Lectionary Year B
May 28, 2000
1 John 5:1-6
Step II: Disposition
(JFC) A. GENRE
Again, as seems customary with this document, we have so many different subjects
addressed, that it appears to be some kind of condensation of a fuller and more extensive record. This time, however, in contrast to previous passages, we get a sense that these subjects more readily relate to one another. Possibly, are we gaining some familiarity with Johannine epistolary style of literature? Maybe these verses are a tract, abbreviated for elementary discussion that might prompt seeking and finding and studying more detailed essays/treatises/statements on these/this topic/s.
(JFC) B. PERSONAL INTERACTION
The pericope begins identifying those who believe that Christ is God's Son and it
names them as God's Children. Then with only a comma, at most, it moves into claiming that those who love God love God's child(ren). Then, as if anyone would question it, it tells that we can know children-lovers by their loving God and obeying Divine commandments. Next, it sort of addresses the subject of God's love by stating that it involves obeying the commandments, which it calls, "not burdensome". Then, the passage rather abruptly changes the subject, or, does it expand the subject here? It addresses "defeating the world", an obvious allusion to "evil". Thereafter, it professes that "faith" is the element that enables the defeating. It concludes by referring to Jesus and the Spirit who confirms these assertions and is (worthy of believing, since the Spirit is) "the truth". So, the begotten by God overcome the world and faith overcomes the world, therefore, begotten-ness = faith? I think that logic is too simple. Then, does the text flow from faith's moving to love which goes to obedience which allows resolving, at least, conflict in/with the world and faith lets us approach victory over that world? We might be getting closer to it, but still these logical equations might just be too neat for Scripture's mysteries. We'll see.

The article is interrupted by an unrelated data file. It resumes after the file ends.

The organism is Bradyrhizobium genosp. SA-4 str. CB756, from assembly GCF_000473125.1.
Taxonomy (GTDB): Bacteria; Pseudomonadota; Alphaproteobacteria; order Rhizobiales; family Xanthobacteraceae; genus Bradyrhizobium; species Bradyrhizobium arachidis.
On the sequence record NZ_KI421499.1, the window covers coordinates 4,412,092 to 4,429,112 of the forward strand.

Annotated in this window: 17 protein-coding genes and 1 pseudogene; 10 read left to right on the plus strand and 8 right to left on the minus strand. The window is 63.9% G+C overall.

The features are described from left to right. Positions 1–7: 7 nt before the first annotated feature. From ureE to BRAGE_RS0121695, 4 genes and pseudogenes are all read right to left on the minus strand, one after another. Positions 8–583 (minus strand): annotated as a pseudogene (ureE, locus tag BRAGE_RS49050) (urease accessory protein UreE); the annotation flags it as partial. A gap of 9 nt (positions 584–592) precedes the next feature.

- Why do we move from singular "child" to plural "children" as we go from verse one
to verse two?
- Who is the subject of the first sentence in verse 3, God or children?
- What has conquering the world got to do with love, obeying God's commandments and/or loving God?
- This element of victory over/defeating the world, is the first and/or only time this Epistle mentions it?
- Did some in the first two centuries believe Jesus came via water and not blood?
- Did He come and/or get revealed by both water, blood and the Spirit? If so, the Spirit might belong as a textual emendation in verse 6.
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